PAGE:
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The power of the informal settlements – The case of Dar es Salaam

Rasmussen, Maria LU (2013) In Planum The Journal of Urbanism 26(1).
Abstract
The power of the informal settlements– The case of Dar es SalaamMaria Isabel RasmussenHousing Development & Management – HDMLund University, Swedenmaria.rasmussen@hdm.lth.seAbstractThis paper discusses the importance of the maps in urban planning and the consequences for the cities planned within a non existence of maps context, when the power decision is derived to the dwellers. Although map is a constructed, limited and manipulated reality; a unique system of signs including political, and a spatial form of knowledge. The power of the maps resides in their facticity; the analytical measure of factual objectivity and the credibility that it brings to collective discourse. However, today's techniques have developed a digital world... (More)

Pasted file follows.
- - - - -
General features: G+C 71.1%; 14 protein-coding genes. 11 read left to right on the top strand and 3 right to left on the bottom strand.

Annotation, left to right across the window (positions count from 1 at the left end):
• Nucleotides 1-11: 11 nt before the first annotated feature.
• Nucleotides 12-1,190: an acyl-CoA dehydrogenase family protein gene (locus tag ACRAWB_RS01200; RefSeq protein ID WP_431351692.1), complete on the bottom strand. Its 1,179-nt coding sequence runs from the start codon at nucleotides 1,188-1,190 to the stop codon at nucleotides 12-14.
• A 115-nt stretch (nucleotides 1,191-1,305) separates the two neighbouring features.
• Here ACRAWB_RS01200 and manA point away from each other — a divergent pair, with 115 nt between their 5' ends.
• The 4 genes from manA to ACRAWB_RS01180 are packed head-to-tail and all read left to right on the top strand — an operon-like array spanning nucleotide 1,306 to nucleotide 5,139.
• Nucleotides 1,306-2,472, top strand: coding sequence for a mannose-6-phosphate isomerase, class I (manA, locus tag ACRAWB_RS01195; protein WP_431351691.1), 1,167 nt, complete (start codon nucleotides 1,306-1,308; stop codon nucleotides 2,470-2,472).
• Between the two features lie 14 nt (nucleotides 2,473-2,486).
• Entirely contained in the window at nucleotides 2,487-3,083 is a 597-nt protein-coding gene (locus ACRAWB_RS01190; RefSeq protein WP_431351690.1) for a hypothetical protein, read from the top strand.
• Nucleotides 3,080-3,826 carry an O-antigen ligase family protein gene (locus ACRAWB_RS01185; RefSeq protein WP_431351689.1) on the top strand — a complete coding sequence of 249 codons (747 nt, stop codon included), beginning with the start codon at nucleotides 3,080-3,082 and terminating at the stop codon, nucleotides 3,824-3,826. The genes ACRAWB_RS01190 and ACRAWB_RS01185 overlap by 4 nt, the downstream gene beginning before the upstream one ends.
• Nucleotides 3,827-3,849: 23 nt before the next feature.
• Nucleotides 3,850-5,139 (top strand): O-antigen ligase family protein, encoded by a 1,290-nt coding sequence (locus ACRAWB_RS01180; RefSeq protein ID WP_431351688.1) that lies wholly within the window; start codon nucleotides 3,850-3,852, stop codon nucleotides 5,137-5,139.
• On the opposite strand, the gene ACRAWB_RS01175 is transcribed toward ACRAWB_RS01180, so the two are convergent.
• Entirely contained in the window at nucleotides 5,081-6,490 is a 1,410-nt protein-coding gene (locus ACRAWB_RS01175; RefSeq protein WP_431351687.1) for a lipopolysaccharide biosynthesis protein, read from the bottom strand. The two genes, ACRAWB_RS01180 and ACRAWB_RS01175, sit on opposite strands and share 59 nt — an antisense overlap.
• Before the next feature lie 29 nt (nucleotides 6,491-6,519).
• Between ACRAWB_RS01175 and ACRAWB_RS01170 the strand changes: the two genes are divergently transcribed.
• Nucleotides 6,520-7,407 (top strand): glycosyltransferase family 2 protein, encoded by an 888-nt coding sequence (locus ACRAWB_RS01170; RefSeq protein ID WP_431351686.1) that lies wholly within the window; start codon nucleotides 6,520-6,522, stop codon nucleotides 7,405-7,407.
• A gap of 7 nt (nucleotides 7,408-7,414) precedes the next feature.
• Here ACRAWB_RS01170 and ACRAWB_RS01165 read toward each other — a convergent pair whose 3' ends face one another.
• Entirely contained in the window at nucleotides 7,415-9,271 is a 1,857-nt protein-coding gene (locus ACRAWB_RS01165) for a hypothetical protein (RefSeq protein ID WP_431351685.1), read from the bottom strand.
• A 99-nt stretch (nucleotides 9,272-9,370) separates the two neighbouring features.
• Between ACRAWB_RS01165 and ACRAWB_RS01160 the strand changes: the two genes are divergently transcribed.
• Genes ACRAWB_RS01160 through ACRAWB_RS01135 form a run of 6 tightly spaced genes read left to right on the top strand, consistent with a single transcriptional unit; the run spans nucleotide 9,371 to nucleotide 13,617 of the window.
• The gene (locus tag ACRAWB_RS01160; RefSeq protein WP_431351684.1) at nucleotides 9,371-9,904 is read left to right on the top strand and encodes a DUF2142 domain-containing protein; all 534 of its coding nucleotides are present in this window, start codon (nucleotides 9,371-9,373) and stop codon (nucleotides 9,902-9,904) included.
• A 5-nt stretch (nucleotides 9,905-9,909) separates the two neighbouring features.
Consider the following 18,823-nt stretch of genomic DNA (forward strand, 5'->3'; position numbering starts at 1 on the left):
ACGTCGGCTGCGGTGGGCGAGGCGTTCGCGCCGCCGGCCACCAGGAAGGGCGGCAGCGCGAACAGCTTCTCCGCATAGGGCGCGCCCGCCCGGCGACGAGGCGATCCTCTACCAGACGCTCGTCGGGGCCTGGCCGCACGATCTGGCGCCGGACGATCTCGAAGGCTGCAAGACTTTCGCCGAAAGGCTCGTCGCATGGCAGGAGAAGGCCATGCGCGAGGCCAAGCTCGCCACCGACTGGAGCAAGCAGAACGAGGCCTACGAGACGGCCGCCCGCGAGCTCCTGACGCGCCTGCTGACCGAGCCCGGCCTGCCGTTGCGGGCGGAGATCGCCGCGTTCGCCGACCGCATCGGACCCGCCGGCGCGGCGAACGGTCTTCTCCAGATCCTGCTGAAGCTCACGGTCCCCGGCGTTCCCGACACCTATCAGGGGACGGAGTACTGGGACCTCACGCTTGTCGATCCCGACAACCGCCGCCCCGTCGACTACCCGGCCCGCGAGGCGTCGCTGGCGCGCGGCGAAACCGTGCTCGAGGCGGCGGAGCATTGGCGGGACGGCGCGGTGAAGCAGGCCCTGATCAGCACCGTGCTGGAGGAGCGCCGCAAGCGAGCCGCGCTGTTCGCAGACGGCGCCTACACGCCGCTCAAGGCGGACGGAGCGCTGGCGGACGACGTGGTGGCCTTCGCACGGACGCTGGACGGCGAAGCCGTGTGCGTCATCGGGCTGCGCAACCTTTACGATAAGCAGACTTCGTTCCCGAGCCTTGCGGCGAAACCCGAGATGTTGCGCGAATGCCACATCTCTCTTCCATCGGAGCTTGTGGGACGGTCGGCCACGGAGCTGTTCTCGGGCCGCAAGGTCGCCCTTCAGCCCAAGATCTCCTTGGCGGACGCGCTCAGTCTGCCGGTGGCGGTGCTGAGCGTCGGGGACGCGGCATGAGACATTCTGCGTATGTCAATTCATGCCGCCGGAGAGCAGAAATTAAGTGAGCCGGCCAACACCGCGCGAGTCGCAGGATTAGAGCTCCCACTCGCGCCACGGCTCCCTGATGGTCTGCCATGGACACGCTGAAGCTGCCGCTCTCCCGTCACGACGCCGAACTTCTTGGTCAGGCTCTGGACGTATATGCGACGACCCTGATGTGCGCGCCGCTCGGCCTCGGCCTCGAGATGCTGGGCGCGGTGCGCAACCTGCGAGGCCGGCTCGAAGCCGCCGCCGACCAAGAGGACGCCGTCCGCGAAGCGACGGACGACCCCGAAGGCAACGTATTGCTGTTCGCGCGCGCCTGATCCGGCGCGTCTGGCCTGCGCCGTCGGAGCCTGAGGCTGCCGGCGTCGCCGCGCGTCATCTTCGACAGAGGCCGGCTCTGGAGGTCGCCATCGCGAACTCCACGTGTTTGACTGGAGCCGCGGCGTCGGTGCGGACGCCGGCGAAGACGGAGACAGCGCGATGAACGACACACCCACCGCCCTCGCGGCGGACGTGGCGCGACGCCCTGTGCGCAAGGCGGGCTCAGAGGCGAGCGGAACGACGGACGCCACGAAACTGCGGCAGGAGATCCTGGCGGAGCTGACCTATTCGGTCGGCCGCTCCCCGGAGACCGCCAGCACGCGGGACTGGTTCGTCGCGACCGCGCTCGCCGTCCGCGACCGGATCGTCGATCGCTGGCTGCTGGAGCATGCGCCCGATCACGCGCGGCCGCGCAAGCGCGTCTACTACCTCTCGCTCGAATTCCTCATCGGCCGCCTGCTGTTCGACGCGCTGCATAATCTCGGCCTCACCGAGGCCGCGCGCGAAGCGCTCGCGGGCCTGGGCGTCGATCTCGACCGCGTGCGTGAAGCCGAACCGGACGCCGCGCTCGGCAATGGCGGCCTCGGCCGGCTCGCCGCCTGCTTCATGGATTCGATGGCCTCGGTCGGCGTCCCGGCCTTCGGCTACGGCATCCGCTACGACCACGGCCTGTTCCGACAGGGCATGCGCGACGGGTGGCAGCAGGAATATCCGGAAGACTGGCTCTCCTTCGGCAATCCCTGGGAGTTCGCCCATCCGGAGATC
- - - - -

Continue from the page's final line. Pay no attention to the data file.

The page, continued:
The power of the informal settlements– The case of Dar es SalaamMaria Isabel RasmussenHousing Development & Management – HDMLund University, Swedenmaria.rasmussen@hdm.lth.seAbstractThis paper discusses the importance of the maps in urban planning and the consequences for the cities planned within a non existence of maps context, when the power decision is derived to the dwellers. Although map is a constructed, limited and manipulated reality; a unique system of signs including political, and a spatial form of knowledge. The power of the maps resides in their facticity; the analytical measure of factual objectivity and the credibility that it brings to collective discourse. However, today's techniques have developed a digital world where more complex cartography is possible, and multi-disciplinary actions, social sciences for instance, make efforts to "represent the world" closer to the complex reality it demands. Representation of realities, such as maps, needs to improve to give opportunity and capacity to reformulate what already exist, and allowing more efficiency in planning, in spatial and in social solution. Placing informality in maps will be a way to recognize the weaker dwellers of developing cities, but this process needs to be fair and legitimate because there are several qualities in this settlements that are not possible to represent by traditional techniques; qualities of which the "formal world", could gain benefits. There is a knowledge among urban professional planners, architects and technicians working in the production of sustainable and effective modern cities, in optimizing urban land use, and in making possible social cohesion and creating harmonious formal cities. But there is a limited knowledge and lack of understanding of the informal cities, the cities built by the effort of the citizens themselves and outside the law, these cities that often are understood as chaos. When understanding logic and virtues behind slum formation and everyday life, we will be able to carry out more sustainable neighbourhood interventions. Professionals working in urban planning need to develop tools to bridge the gap between formal and informal cities.The informal settlements in Dar es Salaam hosts 75% of the residents. This city has been developed without maps. Three design concepts, territoriality, liminality and seasonality, extracted from Dar es Salaam informal city case, that could contribute in discussions on the role of urban planning and design tools for the urbanized process of the "global South", are presented in the paper. Understanding and using concepts as territoriality [1] could be seen as a tool to fight segregation, considering social inclusion. Liminality [2] , can contribute in the design of more secure neighbourhoods when community and the existing sense of community are understood and recognized. Seasonality [3] focusing on diversity could help professionals to understand and focus on urban and cultural harmony. This paper used informal settlements in Dar es Salaam city, as case study. The context for the discussion is based on relevant literature, theoretical concepts, informal settlement in Dar es Salaam and on observations and interviews made during a field study March 2012 where experts at housing ministry, NGO experts and academicians, street leaders and community dwellers from settlements in Manseze, Bugurundi, and Mlalakua were consulted. Endnotes [1] Territoriality: space production as a collective effort of human and nonhuman acts. (Mattias Kärrholm 2007). The attempt by an individual or group to affect, influence, or control people, phenomena, and relationships, by delimiting and asserting control over a geographic area. (Robert D. Sack 1999)[2] Liminality pilgrimage that involves a pattern of movement in which pilgrims cross an invisible lime in space that separates the city – a hierarchically structured of the daily life, from the holy place – with sense of community and place identity (Victor Turner 1969,1974) [3] Seasonality in landscape terms, as a phenomenon occurring in space and time, as when the spring begins at the vernal equinox, but seasons can also provide a measure for defining time, as when the sprouting of trees indicates the coming of spring. (Kenneth R. Olwig 2005).Key references 1 Certeau, Md 1984,The Practice of Everyday Life, trans. Steven Rendall, University of California Press, Berkeley.2 Corner, J1999, The Agency of Mapping: Speculation,Critique and Invention, Mappings. Denis Cosgrove, Ed. London, Reaktion Books: 213-252.3 Harley, JB 1988, Maps, knowledge, and power.The iconography of landscape, Stephen Daniels Denis Cosgrove, Ed. Cambridge, Cambridge University Press: 277-312. 4 Kärrholm, M 2005, Territorial Complexity, a Study of Territoriality, Materiality and Use at Three Squares in Lund, Nordic Journal of Architectural Research, nr 1/2005. 5 Olwig, KR 2005, Liminality, Seasonality and Landscape, Landscape Research 30(2): 259-271.Keywords Informal settlements, Design concepts, Dar es Salaam. (Less)